Gandy Traffic's Future Is Grim
By MICHAEL H. SAMUELS msamuels@tampatrib.com
Published: Apr 8, 2006
SOUTH TAMPA
- A committee studying traffic in the Gandy Boulevard area got a first look this week at what development could do to roads, and it wasn't pretty.

"That's a lot of cars," committee member Sue Lyon said.

South of Gandy, the main north-south roads are approaching capacity, with an average of about 84,200 daily total trips, according to consultant Tindale-Oliver and Associates.

Parts of the Gandy intersections at West Shore Boulevard and Manhattan Avenue are failing, and developments such as New Port Tampa Bay, the Westshore Yacht Club, Legacy Park and Casa Bella on Westshore could add 31,900 vehicle trips.

That would put the north-south roads - West Shore, Manhattan, Bayshore Boulevard, Dale Mabry Highway, and Himes and MacDill avenues - over capacity, with more than 300 acres still vacant south of Gandy, consultants said.

Demian Miller, of Tindale-Oliver, said he does not expect all that land to be developed, but projections show up to 42,000 more daily trips.

"I'm not surprised," said committee member Jill Buford, president of the Civic Association of Port Tampa. "That's why I'm here."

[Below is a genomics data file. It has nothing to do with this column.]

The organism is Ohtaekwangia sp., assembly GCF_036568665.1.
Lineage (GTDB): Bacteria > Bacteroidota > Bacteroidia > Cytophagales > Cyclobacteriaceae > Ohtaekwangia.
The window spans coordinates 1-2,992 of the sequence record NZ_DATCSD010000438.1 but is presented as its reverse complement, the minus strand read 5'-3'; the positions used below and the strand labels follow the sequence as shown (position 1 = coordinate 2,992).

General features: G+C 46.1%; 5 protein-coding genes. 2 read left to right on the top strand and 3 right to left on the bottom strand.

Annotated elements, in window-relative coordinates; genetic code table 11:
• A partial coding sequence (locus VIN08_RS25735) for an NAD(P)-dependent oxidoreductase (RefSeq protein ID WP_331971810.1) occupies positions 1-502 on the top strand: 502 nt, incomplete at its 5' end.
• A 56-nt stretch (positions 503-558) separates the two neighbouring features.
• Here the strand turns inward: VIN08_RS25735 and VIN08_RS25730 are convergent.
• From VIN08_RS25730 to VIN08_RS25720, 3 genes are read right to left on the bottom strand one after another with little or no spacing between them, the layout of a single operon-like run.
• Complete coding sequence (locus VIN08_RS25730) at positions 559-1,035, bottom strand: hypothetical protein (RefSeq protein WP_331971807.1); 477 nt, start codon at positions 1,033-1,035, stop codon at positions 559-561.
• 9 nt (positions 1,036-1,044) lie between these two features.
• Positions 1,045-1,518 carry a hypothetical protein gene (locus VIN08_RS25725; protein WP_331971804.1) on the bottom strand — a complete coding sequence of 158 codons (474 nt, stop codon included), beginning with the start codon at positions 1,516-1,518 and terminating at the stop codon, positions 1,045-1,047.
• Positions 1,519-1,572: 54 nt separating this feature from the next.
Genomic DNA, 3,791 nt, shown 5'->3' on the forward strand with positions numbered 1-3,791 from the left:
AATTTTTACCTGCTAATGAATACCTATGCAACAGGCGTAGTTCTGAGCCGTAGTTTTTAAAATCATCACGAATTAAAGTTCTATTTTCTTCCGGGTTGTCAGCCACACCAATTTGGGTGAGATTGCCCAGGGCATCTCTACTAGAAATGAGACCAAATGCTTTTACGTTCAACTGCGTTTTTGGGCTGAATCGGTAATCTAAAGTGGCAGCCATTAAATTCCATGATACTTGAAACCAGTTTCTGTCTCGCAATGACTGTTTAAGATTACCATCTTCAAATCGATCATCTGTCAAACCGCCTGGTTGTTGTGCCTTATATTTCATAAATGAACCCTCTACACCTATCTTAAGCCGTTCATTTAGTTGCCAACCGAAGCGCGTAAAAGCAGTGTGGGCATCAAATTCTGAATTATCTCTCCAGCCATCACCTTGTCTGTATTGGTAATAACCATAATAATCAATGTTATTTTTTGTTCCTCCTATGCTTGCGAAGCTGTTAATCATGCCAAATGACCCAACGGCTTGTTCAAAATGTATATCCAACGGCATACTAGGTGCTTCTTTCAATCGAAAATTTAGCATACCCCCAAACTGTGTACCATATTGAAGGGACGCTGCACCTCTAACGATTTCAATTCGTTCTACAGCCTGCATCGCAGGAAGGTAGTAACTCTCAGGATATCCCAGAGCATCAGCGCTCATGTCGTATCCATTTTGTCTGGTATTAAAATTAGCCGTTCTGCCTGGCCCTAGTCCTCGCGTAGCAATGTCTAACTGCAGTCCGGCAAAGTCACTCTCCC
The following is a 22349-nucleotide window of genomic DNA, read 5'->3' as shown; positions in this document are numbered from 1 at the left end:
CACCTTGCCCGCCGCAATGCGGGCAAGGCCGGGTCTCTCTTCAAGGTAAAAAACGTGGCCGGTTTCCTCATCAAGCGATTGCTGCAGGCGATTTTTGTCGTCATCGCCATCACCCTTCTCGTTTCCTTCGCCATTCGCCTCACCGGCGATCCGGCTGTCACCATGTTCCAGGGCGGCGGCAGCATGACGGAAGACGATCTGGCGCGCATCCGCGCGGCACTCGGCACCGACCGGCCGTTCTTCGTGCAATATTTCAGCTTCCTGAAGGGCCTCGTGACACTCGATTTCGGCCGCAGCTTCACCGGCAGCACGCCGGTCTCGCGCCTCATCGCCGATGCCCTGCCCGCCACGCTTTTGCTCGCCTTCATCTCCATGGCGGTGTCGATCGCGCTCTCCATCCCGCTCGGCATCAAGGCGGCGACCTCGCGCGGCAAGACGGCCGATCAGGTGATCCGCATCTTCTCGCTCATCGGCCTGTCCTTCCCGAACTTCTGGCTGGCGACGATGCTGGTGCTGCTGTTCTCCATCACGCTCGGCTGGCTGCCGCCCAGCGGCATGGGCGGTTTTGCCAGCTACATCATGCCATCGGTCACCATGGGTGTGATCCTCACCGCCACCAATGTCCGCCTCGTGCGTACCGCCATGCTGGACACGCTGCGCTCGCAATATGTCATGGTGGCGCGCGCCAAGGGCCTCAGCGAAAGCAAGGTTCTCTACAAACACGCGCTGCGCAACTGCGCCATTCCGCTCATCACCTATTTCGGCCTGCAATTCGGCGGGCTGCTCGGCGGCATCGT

Buford and Lyon were among the six members at the committee's first meeting Tuesday, along with city Councilman John Dingfelder and neighborhood leaders Mike Hursey, Jerry Miller and Jerry Frankhouser. The 13-member group also includes developers and businesspeople.

The more than three-hour meeting began with residents and committee members expressing frustration with its format and length.

Kim Allen, a Sun Bay South resident, was concerned about how the study would differ from others conducted in the past 20 years.

"I guarantee you, this study is not going to sit on a shelf," city transportation manager Roy LaMotte said. "The city administration is very concerned about this area of town."

After the traffic-analysis presentation, the committee listed about a dozen issues that must be addressed. It also discussed potential solutions ranging from improving mass transit to extending the Lee Roy Selmon Expressway to MacDill Air Force Base.

"I don't think any one of these is the solution," Buford said. "It's going to be a combination of them all. This is just a big puzzle and we need to put all the pieces together."

The committee will meet at 5:30 p.m. April 27 at the Jan Kaminis Platt Regional Library, 3910 S. Manhattan Ave.

http://southtampa.tbo.com/southtampa/MGB4AXPVQLE.html

Back to Tampa Tribune Page. . .

Back to Home Page. . .